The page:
We both agreed that a) leaving Texas (Yes, including Austin) was one the best things that any gay man could do for himself and b) when people at our new institutions use the phrase “hostile work environment," they have no idea what they are talking about. That is not to say that those institutions don’t have problems, because they do. Still, in seeing him again, I had the uncanny feeling that we were like the survivors of a ship wreck or maybe a zeppelin explosion. Sure, other people can recognize those things as terrible calamities; but until you spend twelve hours clinging to a headboard in icy waters or jump out a window twenty-feet high to escape a hydrogen fire, you can't truly understand the horrors of those circumstances.

Me being me, the conference also had some moments of gravitas. Given that my non-GayProf persona is mild-mannered, I often find academic gatherings a wee bit awkward. Let’s face it: professors are not renowned for their great social skills and sparkling repartee. While I am much better than I used to be, my own natural shyness makes me less than ideal for “networking” situations.

My self-doubts and insecurities can lead to some serious over-analyzing of situations. For instance, I briefly ran into a senior scholar who has always been really nice to me. In this instance, he was still friendly, but clearly in a rush. Despite a history of goodwill, I nonetheless spent considerable time agonizing over the significance of his relatively short conversation with me. Was it a sign that he didn’t like my work? Had I annoyed him in some way? Was he disappointed in NERPoD? Did my star-spangled short-shorts make him uncomfortable?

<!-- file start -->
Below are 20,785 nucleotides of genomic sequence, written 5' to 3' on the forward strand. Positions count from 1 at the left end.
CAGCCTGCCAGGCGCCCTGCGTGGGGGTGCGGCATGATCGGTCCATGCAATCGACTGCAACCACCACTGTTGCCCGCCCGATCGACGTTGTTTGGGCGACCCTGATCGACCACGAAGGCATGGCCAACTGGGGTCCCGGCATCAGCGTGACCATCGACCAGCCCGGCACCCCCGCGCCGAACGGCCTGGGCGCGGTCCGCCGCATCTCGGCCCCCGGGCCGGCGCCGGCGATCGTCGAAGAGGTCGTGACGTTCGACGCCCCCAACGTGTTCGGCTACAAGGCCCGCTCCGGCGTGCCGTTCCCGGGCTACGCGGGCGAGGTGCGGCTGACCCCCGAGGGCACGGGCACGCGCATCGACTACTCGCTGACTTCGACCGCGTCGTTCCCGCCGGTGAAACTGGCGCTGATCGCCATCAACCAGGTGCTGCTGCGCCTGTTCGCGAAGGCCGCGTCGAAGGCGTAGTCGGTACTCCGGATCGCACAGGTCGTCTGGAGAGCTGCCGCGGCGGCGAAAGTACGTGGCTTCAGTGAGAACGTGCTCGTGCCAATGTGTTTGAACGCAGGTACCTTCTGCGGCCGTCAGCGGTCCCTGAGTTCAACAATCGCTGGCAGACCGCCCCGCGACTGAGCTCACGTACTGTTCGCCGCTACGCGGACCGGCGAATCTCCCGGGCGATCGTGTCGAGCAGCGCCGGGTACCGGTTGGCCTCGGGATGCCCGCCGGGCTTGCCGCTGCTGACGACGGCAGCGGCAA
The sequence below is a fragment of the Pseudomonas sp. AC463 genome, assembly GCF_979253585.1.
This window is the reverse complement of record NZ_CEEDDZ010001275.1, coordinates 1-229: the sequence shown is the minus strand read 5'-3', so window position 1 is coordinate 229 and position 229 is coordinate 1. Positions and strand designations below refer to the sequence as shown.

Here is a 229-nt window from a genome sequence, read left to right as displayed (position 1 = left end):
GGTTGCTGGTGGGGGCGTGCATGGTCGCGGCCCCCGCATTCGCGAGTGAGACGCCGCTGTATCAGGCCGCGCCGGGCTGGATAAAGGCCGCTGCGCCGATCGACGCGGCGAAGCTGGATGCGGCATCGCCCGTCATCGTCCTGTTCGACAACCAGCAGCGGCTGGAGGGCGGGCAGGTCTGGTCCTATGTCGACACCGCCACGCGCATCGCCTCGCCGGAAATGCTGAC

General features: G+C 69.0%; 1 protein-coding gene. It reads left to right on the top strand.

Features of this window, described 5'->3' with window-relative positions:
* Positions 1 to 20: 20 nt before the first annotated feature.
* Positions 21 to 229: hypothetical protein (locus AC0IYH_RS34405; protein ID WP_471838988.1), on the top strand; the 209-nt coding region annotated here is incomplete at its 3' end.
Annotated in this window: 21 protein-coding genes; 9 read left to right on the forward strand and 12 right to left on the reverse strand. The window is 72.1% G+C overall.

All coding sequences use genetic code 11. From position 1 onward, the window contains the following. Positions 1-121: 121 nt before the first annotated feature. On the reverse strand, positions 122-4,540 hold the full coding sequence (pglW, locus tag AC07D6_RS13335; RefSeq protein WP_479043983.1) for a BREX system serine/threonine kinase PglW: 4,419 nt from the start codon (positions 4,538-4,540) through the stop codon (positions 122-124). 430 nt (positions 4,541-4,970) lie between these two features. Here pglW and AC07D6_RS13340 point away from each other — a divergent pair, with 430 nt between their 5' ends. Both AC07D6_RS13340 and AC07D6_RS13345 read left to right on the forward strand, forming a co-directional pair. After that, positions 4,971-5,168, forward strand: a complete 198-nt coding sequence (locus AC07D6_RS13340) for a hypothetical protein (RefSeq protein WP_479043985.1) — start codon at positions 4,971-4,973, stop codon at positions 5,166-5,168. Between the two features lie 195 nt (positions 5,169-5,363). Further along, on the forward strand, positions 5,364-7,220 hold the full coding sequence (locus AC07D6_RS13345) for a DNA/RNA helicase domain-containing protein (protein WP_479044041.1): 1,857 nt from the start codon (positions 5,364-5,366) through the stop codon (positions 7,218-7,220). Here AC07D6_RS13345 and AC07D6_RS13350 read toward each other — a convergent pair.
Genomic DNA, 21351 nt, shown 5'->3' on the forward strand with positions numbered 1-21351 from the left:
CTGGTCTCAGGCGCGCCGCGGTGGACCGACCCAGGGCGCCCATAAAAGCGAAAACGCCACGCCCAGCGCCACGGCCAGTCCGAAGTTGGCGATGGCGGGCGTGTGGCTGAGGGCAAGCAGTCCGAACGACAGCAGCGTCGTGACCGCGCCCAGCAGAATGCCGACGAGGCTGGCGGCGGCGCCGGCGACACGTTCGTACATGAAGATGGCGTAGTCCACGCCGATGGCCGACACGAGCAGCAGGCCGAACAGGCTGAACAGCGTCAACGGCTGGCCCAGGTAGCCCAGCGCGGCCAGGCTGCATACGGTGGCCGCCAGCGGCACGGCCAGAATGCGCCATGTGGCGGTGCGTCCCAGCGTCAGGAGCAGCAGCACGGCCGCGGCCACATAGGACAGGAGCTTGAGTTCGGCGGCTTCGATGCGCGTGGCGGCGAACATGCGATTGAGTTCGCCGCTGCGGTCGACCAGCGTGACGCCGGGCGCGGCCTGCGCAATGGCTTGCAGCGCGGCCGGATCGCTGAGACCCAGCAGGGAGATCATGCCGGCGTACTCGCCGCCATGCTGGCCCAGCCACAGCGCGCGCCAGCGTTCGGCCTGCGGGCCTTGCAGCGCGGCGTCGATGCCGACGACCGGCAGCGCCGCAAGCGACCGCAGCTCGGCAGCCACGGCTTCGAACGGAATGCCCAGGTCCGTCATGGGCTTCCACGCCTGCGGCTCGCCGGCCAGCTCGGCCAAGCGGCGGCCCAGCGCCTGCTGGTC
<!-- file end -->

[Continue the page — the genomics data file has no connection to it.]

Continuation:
It took me a moment to snap myself out of such thinking. Just what did I expect him to do? Lavish me with praise? Say that my work had changed his life forever? Reach into his pocket and give me c-note? Pick me up and carry me around the convention center on his shoulders? While I would have appreciated any of those gestures, it’s a wee bit silly to expect them -- at least not all the time.

Given that conferences present me with a certain level of social anxiety, I am always surprised by the number of conventioneers who knock-boots. I have a hard enough time keeping up chit-chat in between sessions, how would I possibly survive anything more intimate? Mastering the protocol of conference-shagging would elude me completely. Do you exchange business cards before or after you have fully showered? Or do you simply slink away hoping that the rumors haven’t already started that you are a “conference ho?” More importantly, how do you claim condoms and lube on your expense report?